FISHING from the shore – be it from beaches, river banks, lake shores, rocks or man-made structures such as wharves, piers and breakwalls – is a low cost, fun way to enjoy a laidback session with family and friends.
Most keen anglers started their fishing careers spending countless hours down at the local wharf, beach or river bank. These safe and easy-to-access fishing locations provide the ideal base from which to develop the basic angling skills needed to set you up for a lifetime of fishing fun.
Even very experienced anglers continue to enjoy shore-based fishing. In coastal areas, locations such as beaches, rock platforms and wharves allow you to target a range of popular sport and table fish including bream, squid, luderick, flathead, mulloway, Australian salmon, tailor and even kingfish. In the freshwater scene, shore-based fishing provides opportunities to fish for trout, bass, Murray cod and yellowbelly in impoundments and rivers.
One of the key reasons shore-based fishing remains so popular is because it’s essentially pretty easy. You don’t need to spend too much time or effort to enjoy a session at the local beach, wharf or river bank – all you need is an outfit or two, some spare leader and terminal tackle, a cutting board, knife, pliers and braid scissors and a bucket or shoulder bag to carry your bait or lures.
This sort of no-frills fishing lends itself perfectly to a quick pre or post-work trip or a few hours on the weekend in between kids’ sport and other family duties.
The simple pleasures associated with fishing from a local wharf, beach or river bank are firmly cemented as part and parcel of the Aussie lifestyle. However, it’s important we all do our bit to ensure future generations continue to enjoy this sort of laidback fishing fun.
Here are a few simple responsible fishing rules to take on board next time you decide to wet a line at your favourite shore-based location:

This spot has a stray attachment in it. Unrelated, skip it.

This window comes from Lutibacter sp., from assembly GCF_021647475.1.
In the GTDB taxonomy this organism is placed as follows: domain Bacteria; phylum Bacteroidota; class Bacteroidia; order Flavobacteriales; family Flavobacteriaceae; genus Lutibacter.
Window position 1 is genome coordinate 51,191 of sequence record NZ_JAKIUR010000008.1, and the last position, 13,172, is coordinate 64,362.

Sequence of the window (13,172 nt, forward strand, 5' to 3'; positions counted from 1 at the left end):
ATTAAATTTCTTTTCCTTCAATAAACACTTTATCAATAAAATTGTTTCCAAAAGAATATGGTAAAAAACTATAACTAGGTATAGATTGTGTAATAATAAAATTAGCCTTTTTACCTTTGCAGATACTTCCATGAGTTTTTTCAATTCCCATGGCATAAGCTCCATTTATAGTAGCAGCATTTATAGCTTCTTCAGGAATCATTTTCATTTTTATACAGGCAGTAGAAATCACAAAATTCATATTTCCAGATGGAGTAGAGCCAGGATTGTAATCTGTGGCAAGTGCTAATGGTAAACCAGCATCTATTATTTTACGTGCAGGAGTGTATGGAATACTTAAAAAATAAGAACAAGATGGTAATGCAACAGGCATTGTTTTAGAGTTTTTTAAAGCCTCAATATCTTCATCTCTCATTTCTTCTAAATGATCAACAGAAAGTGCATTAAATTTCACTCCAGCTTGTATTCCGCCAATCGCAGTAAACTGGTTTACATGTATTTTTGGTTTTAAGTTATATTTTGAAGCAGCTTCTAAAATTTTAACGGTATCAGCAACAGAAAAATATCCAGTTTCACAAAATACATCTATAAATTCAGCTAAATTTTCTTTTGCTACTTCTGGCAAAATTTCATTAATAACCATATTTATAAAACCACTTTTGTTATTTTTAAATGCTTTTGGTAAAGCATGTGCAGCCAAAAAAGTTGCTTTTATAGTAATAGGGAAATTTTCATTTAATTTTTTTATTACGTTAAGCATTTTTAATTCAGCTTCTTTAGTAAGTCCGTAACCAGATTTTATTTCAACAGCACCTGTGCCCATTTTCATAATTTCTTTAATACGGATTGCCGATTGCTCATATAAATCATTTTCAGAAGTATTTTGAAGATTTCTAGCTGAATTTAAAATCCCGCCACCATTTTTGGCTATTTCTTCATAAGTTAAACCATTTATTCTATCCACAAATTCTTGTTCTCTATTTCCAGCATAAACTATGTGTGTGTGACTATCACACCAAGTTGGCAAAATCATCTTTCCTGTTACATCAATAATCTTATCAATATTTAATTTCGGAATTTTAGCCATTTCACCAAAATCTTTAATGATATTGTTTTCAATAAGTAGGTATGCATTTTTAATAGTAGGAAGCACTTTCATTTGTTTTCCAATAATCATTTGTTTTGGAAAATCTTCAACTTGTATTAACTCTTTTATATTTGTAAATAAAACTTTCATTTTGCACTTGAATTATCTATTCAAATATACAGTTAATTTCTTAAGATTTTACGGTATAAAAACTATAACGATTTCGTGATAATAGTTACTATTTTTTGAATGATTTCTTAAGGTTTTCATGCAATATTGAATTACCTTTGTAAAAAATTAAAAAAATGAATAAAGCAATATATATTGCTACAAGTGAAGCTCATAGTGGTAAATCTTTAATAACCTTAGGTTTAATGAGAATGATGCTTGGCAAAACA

- Don’t litter. Discarded line, empty bait packets, used cyalume sticks and tackle packaging is instantly recognisable as being fishing-related litter. The irresponsible few who leave this junk scattered around rock platforms, beaches, riverbanks or wharves do the rest of us a great disservice as their actions result in the entire fishing community getting a bad name in the eyes of the general public. Do the right thing and always dispose of all litter, bait and unwanted tackle responsibly. If you see rubbish left behind by irresponsible fishos, pick it up and dispose of it yourself.
- If you’re fishing from a wharf or pier, avoid using bollards or pylons as bait prep or fish cleaning stations. This causes mess, bad smells and damage to public infrastructure. Instead, take a cutting board (you can get these for a couple of bucks as any decent discount store) and use that for your bait prep or fish cleaning instead. A bucket on a rope allows you to do a quick wash down after you’ve finished.
- Fish responsibly and ethically. Always follow recreational fishing rules. If you take a fish for the table, dispatch it humanely and ice it down as soon as possible.
- Treat other users with respect and courtesy. In busy times like summer holidays, there’ll be plenty of other people wanting to enjoy time by the water. Fishing early and late is a good way to escape the crowds.
- Report illegal fishing to the Fishers Watch Phoneline on 1800 043 536. Information you report is logged and will be used and assessed by DPI Fisheries officers.
For more information: www.dpi.nsw.gov.au